Javier Patrón’s first feature-length film “Fuera del Cielo” [Eng. Title: Beyond the Sky] is a gritty crime thriller set amidst the bad streets of Mexico City where we follow two parallel stories – one of two brothers down on their luck, and the other of a senator’s relationship with his chronically ill daughter. You guessed it – it is a bleak film with very little respite or humour, and if you’ve seen it before, you’re unlikely to rush to watch it again anytime soon. My DVD too had been gathering dust on the shelf for some time before this post…
Malboro and younger brother Cucú reunite when the elder brother returns after serving time. Cucú is training to become a professional boxer, but is also a petty criminal, and has a lot of anger stacked inside him. Malboro wants him to turn a new leaf, but he has issues of his own, not least learning to deal with his arch enemy – Rojas, a corrupt cop who not only put him behind bars for five years, but also married Sara, the woman Malboro had planned to elope with. Malboro still loves Sara and wants her back, but she fears she may once again be left to fend for herself alone with teenage daughter Elisa, and is reluctant to commit anything. Rojas catches wind of Malboro’s release, and wants to find an excuse to put him away for good. An opportunity presents itself when Cucu, Malboro and their uncle lock the senator in the boot after stealing his car, with an excuse to celebrate Cucú’s birthday in style. Rojas will catch up with Malboro, but not before he’d decided to stop running away from him…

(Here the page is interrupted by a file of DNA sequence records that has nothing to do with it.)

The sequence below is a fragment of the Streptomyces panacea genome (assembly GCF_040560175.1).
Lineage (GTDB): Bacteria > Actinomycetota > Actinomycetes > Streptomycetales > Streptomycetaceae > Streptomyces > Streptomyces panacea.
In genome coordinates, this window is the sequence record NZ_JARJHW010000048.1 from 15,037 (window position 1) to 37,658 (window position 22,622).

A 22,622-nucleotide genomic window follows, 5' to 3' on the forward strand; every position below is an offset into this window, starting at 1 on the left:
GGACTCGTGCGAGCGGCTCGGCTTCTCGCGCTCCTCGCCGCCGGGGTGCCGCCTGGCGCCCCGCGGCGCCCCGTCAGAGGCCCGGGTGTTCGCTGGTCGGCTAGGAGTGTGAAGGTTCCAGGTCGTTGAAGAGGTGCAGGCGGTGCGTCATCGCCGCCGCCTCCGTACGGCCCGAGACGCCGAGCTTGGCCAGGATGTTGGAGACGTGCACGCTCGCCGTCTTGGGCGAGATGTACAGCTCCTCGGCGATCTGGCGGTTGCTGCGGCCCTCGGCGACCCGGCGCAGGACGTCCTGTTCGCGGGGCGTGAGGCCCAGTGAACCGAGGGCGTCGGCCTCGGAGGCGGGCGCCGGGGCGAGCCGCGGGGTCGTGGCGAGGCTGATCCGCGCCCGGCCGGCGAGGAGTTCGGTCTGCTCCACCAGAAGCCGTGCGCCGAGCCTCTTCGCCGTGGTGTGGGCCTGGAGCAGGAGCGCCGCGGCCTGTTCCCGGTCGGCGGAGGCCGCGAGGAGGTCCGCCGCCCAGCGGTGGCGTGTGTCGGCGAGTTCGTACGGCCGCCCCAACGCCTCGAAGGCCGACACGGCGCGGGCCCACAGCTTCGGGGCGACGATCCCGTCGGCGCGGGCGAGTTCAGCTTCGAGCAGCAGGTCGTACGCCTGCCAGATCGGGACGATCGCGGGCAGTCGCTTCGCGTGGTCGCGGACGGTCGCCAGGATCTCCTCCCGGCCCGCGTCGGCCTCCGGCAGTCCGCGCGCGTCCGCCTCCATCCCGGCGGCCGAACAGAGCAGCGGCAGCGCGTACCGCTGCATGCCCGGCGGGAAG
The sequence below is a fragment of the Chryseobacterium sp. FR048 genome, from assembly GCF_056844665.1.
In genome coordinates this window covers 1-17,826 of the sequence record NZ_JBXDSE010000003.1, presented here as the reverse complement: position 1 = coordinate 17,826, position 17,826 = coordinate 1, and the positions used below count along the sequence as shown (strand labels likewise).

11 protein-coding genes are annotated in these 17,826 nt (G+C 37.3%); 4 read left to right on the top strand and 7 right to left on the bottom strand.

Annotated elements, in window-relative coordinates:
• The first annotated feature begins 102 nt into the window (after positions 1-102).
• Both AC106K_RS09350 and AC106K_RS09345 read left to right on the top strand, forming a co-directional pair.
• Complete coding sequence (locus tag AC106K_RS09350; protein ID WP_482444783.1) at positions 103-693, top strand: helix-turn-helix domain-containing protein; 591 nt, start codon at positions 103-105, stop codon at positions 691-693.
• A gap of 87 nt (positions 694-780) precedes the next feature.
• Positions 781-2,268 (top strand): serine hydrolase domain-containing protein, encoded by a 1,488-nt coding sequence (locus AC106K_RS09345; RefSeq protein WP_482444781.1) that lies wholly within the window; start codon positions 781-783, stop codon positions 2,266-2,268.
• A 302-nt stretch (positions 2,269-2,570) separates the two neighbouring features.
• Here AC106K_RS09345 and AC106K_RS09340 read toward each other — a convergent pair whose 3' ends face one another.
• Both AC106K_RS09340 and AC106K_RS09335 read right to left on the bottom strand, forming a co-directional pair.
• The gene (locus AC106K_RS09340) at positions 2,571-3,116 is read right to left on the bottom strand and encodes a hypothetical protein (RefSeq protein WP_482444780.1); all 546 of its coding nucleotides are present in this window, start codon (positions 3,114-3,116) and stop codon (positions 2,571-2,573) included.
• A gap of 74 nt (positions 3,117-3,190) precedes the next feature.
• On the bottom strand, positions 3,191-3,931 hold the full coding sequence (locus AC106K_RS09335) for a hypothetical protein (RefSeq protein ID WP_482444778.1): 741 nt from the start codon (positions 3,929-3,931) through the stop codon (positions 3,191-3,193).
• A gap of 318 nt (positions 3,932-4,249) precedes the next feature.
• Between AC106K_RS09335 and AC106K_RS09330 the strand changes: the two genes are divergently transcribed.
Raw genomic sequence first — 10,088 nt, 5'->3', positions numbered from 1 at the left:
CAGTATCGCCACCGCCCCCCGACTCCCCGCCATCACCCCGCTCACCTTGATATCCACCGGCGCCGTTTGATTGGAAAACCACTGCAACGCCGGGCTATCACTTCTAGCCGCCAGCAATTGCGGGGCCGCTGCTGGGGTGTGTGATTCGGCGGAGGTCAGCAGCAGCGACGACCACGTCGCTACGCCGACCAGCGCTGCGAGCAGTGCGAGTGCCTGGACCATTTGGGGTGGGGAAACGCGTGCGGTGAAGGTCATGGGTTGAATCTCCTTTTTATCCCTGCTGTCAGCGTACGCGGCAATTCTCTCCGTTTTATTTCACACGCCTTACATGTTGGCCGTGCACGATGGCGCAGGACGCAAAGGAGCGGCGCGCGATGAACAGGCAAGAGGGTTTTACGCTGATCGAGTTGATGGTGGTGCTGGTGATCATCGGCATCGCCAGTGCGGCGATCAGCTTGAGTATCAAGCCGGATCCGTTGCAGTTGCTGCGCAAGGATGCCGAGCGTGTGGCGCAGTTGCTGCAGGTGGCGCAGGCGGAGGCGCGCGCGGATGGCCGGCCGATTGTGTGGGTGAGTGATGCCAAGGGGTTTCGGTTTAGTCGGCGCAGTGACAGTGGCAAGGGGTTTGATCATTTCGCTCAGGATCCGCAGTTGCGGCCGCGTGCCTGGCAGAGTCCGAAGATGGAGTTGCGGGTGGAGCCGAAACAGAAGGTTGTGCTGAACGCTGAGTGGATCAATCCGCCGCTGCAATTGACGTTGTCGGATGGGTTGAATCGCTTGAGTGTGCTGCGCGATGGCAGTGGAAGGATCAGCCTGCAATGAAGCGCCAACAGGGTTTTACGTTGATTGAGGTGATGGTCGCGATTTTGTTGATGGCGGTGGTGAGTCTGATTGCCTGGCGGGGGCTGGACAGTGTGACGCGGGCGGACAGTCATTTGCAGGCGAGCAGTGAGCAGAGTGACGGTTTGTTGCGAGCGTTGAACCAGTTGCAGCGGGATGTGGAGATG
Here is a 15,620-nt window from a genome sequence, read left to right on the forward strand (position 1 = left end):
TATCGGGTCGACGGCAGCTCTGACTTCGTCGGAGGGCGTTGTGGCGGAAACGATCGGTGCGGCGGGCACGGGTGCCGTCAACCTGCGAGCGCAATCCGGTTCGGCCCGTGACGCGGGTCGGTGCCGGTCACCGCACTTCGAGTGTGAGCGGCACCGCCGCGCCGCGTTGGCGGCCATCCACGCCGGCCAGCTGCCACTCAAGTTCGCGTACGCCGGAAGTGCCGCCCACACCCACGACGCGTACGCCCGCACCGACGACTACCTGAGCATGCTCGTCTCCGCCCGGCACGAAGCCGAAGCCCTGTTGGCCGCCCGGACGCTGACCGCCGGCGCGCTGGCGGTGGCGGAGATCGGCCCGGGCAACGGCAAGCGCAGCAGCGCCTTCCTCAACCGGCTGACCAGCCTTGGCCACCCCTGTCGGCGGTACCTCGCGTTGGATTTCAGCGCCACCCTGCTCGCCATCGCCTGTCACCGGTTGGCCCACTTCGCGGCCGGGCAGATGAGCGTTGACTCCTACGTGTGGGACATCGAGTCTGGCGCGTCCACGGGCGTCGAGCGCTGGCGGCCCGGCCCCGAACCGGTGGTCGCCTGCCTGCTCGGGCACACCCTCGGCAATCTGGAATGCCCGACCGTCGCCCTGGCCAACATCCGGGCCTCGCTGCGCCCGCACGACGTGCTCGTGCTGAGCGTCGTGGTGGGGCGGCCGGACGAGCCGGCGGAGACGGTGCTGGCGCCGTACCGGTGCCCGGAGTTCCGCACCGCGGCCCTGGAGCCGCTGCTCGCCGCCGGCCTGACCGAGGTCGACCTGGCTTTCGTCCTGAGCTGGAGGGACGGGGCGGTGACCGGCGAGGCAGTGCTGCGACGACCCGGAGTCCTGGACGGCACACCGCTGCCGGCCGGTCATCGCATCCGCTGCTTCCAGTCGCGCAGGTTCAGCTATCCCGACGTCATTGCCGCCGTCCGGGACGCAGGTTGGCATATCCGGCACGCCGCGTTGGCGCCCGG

Working with an impressive cast such as Damián Alcázar (Rojas), Demián Bichir (Malboro), Isela Vega (Malboro’s mother), Dolores Heredia (Sara), and the talented Armando Hernández (Cucú) and Martha Higareda (Elisa), director Javier Patrón succeeds in showing us a part of Mexican life in all its mucky detail, even though it is at times judgemental and to an extent clichéd. The weakest part of the screenplay however has to be the film’s climax – we’re left with too many questions and few answers. I don’t disapprove of the ending as such, but there hasn’t been an adequate build-up to it. In summary, while the film may not exactly be easy viewing, it is a promising debut for Javier Patrón who makes a sincere effort in keeping it real. Recommended Viewing!
Amazon DVD Link [NTSC]
There are brief scenes of nudity from Elizabeth Cervantes, Armando Hernández, and Demián Bichir. Cervantes plays stripper Rebeca, the girlfriend of Cucú and she pretty much fits the part to a ‘t’, even giving us a stripshow in the film. Hernández and Bichir appear nude when they hit the showers after some training.